By Karl Weisel (USAG Wiesbaden)November 6, 2012
WIESBADEN, Germany - If only it were that simple.
Gather a hundred or so concerned individuals and send them out with candles and good intentions for an evening walk through a local housing area to stop the increasingly growing instances of domestic violence.
At least it's a start, according to all those who dedicated their time to focus on raising domestic violence awareness during the "Take Back the Night" candlelight walk Oct. 25.
"Quite frankly, this is one event which I wish we wouldn't have to recognize," said Col. David Carstens, U.S. Army Garrison Wiesbaden commander. "This is one speech that I wish I didn't have to give. The fact that we, as members of the military community, would turn on our own, inside our own families, is a tragedy of the greatest proportion."
But statistics don't lie, Carstens said, stressing that there has been an upward trend in substantiated cases of domestic abuse in the Army and the Wiesbaden military community.
"I personally experience this personal tragedy monthly when I sit down with a group of community experts to review individual cases that include domestic abuse, and I am saddened and sickened that in a community that offers so much help to service members and their families, that many choose violence as the only way out to express their anger and frustration," he said.
Citing the millions of people who will be abused nationwide by intimate partners, the scores of young people who report threats of violence in relationships, the millions of days of productive work lost due to domestic violence and the overall spirit-crushing effects of this ongoing epidemic, speakers called on everyone to take a stand, to speak out when experiencing or witnessing it and to seek help for those in need.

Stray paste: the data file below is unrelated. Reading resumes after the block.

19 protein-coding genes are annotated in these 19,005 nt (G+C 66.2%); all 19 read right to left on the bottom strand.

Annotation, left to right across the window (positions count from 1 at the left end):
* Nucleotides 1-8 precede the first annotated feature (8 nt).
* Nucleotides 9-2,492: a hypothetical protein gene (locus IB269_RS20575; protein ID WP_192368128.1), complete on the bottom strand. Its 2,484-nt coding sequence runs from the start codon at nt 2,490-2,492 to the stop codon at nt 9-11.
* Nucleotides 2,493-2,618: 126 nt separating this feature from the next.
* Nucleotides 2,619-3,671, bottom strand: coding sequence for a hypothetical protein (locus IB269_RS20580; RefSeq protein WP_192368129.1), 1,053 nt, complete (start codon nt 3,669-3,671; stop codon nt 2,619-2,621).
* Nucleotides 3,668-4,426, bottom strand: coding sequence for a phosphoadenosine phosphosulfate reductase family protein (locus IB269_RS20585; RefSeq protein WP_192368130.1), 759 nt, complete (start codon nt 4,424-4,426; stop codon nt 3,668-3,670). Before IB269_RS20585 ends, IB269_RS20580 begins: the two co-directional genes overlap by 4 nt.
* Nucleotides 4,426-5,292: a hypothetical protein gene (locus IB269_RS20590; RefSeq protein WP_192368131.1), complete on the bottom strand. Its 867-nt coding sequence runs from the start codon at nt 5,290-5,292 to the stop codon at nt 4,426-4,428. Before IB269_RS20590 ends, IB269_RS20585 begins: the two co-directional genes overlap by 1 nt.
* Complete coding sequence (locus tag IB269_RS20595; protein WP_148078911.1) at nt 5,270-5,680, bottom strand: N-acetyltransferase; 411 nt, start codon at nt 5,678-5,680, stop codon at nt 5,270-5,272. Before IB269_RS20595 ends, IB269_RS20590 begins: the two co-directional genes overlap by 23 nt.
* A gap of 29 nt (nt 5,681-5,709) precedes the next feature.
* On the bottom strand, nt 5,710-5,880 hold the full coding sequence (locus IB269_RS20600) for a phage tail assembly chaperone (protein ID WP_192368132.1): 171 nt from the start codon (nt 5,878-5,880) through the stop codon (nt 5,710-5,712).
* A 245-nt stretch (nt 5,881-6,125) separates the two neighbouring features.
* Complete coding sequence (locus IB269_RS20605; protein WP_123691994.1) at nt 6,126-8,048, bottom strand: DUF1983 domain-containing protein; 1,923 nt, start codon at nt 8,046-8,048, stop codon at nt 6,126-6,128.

Guest speaker Roxanne Brown brought the subject home to listeners at the Wiesbaden Community Spouses Club and Army Community Service-sponsored event by sharing her personal experiences of abuse from her first marriage.
"In 1995 it started with a slap," Brown said. "My husband was unemployed and unhappy."
That slap and verbal abuse eventually turned into further physical violence.
"When my child was eight weeks old I knew I had to leave."
Having not reported the violence until the physical signs were almost gone, Brown said she feared that if she left her husband, she would lose her child. "My biggest fear was losing my child because I had walked out on an abusive relationship."
Now happily remarried with a supportive husband, Brown said she never witnessed any remorse or received an apology from her ex-husband.
Speaking out against violence and encouraging individuals in hurtful relationships to seek help is critical, she said. "Violence creates and encourages fears. … We take back the night tonight to show violence in any form is intolerable."
"If you leave here this evening with only one thought it should be that everyone standing here can make a difference," said Carstens. "Whether you are a victim, neighbor, bystander, leader - open your eyes and ears. Speak up. Don't take the easy road and look away. Don't turn your back on domestic violence."
Saying that some of the "deepest wounds of domestic violence" will never be visible to others, Michelle Stosich, Family Advocacy Program manager, said that's all the more reason why friends, coworkers, relatives and all those who care need to be open and available to listen and help. People do that by recognizing the warning signs, seeking help or encouraging others to do so and taking an active role in reporting abuse.
For more information or to find help 24 hours a day, seven days a week, call the Domestic Violence Response Hotline at civ (01622) 975 625.